John looked around the table to find some members looking at the clock and others checking emails on their phones. Others, he saw were thinking about what Nick had said.

 

“Thoughts?’ John said.

 

Bill spoke first, “That was really beautiful, Nick, and I know that tonight has made a hell of an impression on you. And that is great. It really is. I, for one, am all for keeping a spiritual aspect to Christmas. As my daddy used to say, ‘You should leave the dance with the girl that brought you!’ Anyway, I just think we have to be careful about crossing the line and going too far in the other direction. The worldwide economics of Christmas are huge and we don’t want a global recession blamed on us. It is just bad business, and bad for the franchise.”

 

“Are you kidding, Bill?” said Frank from across the table. “Nick is absolutely right. We may have lost some of our original mission focus over the last several decades. We have been on this slippery slope for too long. I say we start moving back in the other direction. We can start pressuring the toy companies to start new lines of religiously oriented toys. Noah and the Ark toys have always sold well. What about war games and battle sets based on some of the big Bible battles—you know, like Jericho? Whoever wins the game gets to knock the walls of the city down. Hey, what about a line of burning bush landscaping items for homeowners? This could be big and would be exactly what Nick is talking about!”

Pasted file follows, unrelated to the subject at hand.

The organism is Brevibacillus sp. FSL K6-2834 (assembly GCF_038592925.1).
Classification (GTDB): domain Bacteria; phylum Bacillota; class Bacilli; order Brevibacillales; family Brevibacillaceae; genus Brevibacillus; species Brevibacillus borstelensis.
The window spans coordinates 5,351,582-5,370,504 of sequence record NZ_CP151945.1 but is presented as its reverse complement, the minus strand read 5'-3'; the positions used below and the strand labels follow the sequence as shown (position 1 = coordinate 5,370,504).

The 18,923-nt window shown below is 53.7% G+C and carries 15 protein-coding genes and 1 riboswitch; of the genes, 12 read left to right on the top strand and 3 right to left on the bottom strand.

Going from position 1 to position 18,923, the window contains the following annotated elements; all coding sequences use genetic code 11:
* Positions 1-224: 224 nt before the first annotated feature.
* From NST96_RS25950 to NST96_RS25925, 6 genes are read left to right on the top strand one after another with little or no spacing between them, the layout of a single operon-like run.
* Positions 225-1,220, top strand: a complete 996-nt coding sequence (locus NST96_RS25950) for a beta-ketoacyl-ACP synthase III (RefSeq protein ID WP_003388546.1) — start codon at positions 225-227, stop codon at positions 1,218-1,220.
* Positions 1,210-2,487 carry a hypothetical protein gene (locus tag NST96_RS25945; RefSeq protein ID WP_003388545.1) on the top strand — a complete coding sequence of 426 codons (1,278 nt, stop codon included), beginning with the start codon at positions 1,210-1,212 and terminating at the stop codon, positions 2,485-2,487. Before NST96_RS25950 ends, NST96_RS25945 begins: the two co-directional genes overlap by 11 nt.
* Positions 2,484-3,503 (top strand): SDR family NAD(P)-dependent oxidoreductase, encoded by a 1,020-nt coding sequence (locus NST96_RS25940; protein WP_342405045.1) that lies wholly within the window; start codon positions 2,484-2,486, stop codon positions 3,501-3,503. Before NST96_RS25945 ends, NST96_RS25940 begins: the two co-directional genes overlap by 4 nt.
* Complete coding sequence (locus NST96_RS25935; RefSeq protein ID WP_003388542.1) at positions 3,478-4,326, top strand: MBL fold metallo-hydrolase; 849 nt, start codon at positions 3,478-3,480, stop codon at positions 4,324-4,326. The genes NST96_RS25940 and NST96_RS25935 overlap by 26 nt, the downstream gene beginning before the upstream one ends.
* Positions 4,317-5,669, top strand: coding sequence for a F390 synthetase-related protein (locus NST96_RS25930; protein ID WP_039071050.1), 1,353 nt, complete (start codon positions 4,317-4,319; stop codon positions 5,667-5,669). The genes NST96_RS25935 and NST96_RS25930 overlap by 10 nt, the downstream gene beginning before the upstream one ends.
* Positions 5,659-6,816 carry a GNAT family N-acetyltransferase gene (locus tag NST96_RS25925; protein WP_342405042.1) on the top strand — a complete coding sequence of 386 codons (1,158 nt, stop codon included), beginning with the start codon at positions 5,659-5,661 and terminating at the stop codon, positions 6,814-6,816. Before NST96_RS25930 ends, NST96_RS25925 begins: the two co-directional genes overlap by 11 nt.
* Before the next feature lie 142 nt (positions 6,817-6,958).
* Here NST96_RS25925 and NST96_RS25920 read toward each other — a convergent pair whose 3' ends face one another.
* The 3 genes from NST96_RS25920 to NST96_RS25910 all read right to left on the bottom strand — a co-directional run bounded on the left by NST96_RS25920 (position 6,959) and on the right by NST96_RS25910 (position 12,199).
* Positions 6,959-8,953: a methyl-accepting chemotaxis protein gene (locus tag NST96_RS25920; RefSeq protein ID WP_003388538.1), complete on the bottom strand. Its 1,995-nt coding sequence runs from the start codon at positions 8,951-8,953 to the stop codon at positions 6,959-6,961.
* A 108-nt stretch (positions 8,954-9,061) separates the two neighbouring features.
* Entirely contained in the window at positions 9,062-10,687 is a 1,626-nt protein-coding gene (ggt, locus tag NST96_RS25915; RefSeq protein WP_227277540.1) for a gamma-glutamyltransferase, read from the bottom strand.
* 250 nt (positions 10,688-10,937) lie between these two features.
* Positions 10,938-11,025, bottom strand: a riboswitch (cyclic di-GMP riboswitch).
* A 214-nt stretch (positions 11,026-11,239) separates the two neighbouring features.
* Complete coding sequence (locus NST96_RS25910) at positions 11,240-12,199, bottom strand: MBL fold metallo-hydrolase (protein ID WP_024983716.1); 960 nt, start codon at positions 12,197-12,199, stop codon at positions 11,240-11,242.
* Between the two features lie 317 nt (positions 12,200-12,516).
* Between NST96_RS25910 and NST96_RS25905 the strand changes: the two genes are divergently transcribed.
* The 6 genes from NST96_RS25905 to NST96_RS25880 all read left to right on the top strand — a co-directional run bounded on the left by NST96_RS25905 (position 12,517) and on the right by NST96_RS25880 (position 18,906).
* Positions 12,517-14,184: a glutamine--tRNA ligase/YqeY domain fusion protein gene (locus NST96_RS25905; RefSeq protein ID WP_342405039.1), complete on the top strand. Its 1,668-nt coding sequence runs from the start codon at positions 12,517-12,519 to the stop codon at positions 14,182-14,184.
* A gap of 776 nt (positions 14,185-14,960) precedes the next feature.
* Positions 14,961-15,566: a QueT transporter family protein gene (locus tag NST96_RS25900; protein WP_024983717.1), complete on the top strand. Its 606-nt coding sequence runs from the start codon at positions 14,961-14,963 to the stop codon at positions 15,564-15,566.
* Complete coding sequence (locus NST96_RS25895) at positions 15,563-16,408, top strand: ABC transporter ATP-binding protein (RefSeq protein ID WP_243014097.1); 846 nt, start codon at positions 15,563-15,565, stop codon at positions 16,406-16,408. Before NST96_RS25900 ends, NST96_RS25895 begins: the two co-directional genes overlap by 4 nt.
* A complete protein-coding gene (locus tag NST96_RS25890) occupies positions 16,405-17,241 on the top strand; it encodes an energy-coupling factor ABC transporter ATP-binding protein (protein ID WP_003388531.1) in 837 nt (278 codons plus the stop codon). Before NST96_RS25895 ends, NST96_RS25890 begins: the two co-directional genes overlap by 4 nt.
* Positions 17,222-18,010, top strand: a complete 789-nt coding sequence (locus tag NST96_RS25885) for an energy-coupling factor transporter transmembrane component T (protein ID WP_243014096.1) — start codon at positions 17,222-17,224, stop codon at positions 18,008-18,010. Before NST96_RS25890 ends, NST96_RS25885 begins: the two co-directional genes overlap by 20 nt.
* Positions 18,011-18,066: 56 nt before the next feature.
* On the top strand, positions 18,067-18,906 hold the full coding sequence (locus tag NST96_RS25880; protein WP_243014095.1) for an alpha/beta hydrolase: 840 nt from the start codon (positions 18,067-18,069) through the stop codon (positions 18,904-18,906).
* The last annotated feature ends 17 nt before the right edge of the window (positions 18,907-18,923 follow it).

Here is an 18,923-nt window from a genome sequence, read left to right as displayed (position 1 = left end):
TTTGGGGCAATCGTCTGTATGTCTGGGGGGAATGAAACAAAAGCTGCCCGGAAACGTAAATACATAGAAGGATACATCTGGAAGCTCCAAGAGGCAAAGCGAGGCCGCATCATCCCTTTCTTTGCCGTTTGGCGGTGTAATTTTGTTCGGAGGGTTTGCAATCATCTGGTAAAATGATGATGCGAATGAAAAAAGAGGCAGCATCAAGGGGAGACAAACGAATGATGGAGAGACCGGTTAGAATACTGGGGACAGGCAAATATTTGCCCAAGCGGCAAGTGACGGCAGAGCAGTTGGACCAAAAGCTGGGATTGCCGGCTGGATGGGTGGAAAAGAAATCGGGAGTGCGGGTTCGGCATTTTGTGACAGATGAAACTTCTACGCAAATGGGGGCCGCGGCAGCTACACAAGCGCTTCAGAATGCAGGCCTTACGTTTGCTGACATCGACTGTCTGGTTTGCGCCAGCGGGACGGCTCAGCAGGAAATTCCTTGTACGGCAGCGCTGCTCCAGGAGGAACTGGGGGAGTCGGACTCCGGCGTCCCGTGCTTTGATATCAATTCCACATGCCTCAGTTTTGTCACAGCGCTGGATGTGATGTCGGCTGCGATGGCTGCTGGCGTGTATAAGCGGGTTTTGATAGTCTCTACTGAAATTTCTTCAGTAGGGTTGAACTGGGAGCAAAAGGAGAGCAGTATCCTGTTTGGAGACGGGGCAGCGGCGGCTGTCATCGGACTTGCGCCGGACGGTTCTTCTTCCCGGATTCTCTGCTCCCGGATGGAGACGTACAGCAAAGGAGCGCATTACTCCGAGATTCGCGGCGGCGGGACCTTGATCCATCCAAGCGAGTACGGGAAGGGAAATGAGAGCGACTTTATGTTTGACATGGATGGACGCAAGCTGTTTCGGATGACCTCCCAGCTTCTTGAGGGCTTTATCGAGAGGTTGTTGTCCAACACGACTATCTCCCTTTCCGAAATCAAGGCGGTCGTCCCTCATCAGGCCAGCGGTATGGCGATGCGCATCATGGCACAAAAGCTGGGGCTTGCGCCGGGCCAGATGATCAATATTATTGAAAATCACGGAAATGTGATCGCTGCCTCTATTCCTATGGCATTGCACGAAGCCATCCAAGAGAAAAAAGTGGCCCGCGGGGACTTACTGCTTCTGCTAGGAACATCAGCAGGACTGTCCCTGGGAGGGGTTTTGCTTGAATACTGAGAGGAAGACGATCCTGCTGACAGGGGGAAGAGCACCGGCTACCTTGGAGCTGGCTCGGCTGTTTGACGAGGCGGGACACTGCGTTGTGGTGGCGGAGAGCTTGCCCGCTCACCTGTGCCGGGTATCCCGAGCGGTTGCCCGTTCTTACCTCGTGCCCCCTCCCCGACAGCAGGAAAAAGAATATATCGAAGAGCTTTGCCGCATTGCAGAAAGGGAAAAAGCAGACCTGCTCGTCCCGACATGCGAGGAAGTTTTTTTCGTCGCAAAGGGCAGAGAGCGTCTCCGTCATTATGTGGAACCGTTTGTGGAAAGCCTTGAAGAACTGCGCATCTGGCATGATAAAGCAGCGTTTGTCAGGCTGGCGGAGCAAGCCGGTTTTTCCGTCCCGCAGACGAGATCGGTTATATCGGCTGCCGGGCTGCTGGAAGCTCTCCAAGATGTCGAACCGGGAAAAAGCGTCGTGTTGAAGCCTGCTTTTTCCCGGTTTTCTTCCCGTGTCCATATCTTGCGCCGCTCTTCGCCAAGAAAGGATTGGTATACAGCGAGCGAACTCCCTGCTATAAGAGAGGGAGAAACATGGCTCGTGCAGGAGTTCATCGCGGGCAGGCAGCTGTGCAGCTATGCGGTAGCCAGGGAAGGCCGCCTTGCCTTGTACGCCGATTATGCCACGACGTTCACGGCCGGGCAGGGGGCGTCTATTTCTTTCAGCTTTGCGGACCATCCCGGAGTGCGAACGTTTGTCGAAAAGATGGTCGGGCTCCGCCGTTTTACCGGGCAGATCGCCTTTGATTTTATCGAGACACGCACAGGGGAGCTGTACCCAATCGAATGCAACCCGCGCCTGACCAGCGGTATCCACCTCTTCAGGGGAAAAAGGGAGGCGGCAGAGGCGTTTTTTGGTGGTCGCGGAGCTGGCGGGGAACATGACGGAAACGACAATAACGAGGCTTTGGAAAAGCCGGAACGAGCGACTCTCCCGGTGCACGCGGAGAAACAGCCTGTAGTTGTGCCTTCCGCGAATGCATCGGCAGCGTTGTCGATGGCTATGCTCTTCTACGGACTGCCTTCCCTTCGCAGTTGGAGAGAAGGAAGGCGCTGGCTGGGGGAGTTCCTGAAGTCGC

As the conversation involved several other members of the committee, Nick glanced at John who was staring back at him. A few other members of the committee gave Nick knowing glances that let him know they not only understood what he had really meant but were in agreement.

 

After several more minutes of conversation about product concepts and marketing strategies, John wrestled the control of the meeting back. Facing Nick, he asked one final question, “What do you want to do now, Nick?”

 

Nick had anticipated the question and spoke with confidence, “If the committee agrees, I would like to continue my role for three more years as Santa. At that time, we can decide what is best for the YTO and me.  

“And if that is satisfactory, I need to go back to the North Pole and do my job. After that, I have a lot of apologizing to do—to the elves, my team, the staff and Mary. If changes are going to be made, they need to start with me, and that is what I plan to do.  

 

“Oh, and if it is okay, Mary and I would like to take a little time off immediately after Christmas to visit a friend in Malta.”

 

“How long will you need off?” Bill asked.

 

“As long as necessary! Relax, Bill. The elves are perfectly capable of handling the operations in the workshop. I am surprised they let me stay in there as much as they do.  They know what they are doing and they are all professionals. They have it well under control.”